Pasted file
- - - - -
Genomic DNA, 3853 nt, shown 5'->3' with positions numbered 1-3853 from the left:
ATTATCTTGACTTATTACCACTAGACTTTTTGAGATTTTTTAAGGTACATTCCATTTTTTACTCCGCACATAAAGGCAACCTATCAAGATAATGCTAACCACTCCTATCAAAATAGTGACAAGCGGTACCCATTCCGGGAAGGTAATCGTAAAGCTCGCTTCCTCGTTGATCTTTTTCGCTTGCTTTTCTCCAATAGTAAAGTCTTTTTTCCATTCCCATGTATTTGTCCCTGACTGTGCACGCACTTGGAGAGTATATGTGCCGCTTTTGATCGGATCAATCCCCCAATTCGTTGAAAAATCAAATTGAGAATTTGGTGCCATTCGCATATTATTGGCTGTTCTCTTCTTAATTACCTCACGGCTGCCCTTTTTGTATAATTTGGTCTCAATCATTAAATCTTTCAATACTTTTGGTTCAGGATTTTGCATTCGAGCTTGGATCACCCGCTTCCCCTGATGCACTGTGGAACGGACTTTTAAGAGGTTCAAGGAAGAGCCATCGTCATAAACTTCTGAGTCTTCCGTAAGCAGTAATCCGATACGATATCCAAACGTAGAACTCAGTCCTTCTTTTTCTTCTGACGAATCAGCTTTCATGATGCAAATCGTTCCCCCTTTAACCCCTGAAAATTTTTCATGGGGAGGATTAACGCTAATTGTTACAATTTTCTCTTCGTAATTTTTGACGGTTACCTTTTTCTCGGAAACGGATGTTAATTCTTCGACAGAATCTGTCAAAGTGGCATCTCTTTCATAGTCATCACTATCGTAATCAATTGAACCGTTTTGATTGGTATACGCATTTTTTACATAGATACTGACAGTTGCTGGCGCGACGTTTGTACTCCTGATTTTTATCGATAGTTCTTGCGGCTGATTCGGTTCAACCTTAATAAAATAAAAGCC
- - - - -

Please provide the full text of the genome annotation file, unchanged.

Genomic DNA, 3853 nt, shown 5'->3' with positions numbered 1-3853 from the left:
ATTATCTTGACTTATTACCACTAGACTTTTTGAGATTTTTTAAGGTACATTCCATTTTTTACTCCGCACATAAAGGCAACCTATCAAGATAATGCTAACCACTCCTATCAAAATAGTGACAAGCGGTACCCATTCCGGGAAGGTAATCGTAAAGCTCGCTTCCTCGTTGATCTTTTTCGCTTGCTTTTCTCCAATAGTAAAGTCTTTTTTCCATTCCCATGTATTTGTCCCTGACTGTGCACGCACTTGGAGAGTATATGTGCCGCTTTTGATCGGATCAATCCCCCAATTCGTTGAAAAATCAAATTGAGAATTTGGTGCCATTCGCATATTATTGGCTGTTCTCTTCTTAATTACCTCACGGCTGCCCTTTTTGTATAATTTGGTCTCAATCATTAAATCTTTCAATACTTTTGGTTCAGGATTTTGCATTCGAGCTTGGATCACCCGCTTCCCCTGATGCACTGTGGAACGGACTTTTAAGAGGTTCAAGGAAGAGCCATCGTCATAAACTTCTGAGTCTTCCGTAAGCAGTAATCCGATACGATATCCAAACGTAGAACTCAGTCCTTCTTTTTCTTCTGACGAATCAGCTTTCATGATGCAAATCGTTCCCCCTTTAACCCCTGAAAATTTTTCATGGGGAGGATTAACGCTAATTGTTACAATTTTCTCTTCGTAATTTTTGACGGTTACCTTTTTCTCGGAAACGGATGTTAATTCTTCGACAGAATCTGTCAAAGTGGCATCTCTTTCATAGTCATCACTATCGTAATCAATTGAACCGTTTTGATTGGTATACGCATTTTTTACATAGATACTGACAGTTGCTGGCGCGACGTTTGTACTCCTGATTTTTATCGATAGTTCTTGCGGCTGATTCGGTTCAACCTTAATAAAATAAAAGCC